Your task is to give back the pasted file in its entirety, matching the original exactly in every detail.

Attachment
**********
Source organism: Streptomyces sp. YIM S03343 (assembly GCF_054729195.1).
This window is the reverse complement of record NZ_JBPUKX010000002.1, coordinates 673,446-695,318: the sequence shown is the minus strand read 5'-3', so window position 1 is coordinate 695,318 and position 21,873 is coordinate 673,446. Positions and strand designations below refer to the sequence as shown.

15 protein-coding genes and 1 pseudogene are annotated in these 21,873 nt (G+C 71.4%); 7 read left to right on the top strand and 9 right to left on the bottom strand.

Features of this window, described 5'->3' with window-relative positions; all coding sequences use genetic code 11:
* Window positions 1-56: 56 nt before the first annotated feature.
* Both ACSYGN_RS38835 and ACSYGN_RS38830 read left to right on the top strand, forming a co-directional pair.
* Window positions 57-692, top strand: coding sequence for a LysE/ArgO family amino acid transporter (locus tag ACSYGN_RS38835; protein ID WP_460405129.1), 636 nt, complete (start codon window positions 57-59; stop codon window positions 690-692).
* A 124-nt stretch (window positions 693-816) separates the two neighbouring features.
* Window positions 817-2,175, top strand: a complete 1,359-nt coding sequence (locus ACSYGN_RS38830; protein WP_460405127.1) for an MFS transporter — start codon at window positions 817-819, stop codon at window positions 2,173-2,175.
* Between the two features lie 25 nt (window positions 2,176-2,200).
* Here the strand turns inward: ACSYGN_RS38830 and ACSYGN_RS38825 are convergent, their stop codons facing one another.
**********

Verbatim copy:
Source organism: Streptomyces sp. YIM S03343 (assembly GCF_054729195.1).
This window is the reverse complement of record NZ_JBPUKX010000002.1, coordinates 673,446-695,318: the sequence shown is the minus strand read 5'-3', so window position 1 is coordinate 695,318 and position 21,873 is coordinate 673,446. Positions and strand designations below refer to the sequence as shown.

15 protein-coding genes and 1 pseudogene are annotated in these 21,873 nt (G+C 71.4%); 7 read left to right on the top strand and 9 right to left on the bottom strand.

Features of this window, described 5'->3' with window-relative positions; all coding sequences use genetic code 11:
* Window positions 1-56: 56 nt before the first annotated feature.
* Both ACSYGN_RS38835 and ACSYGN_RS38830 read left to right on the top strand, forming a co-directional pair.
* Window positions 57-692, top strand: coding sequence for a LysE/ArgO family amino acid transporter (locus tag ACSYGN_RS38835; protein ID WP_460405129.1), 636 nt, complete (start codon window positions 57-59; stop codon window positions 690-692).
* A 124-nt stretch (window positions 693-816) separates the two neighbouring features.
* Window positions 817-2,175, top strand: a complete 1,359-nt coding sequence (locus ACSYGN_RS38830; protein WP_460405127.1) for an MFS transporter — start codon at window positions 817-819, stop codon at window positions 2,173-2,175.
* Between the two features lie 25 nt (window positions 2,176-2,200).
* Here the strand turns inward: ACSYGN_RS38830 and ACSYGN_RS38825 are convergent, their stop codons facing one another.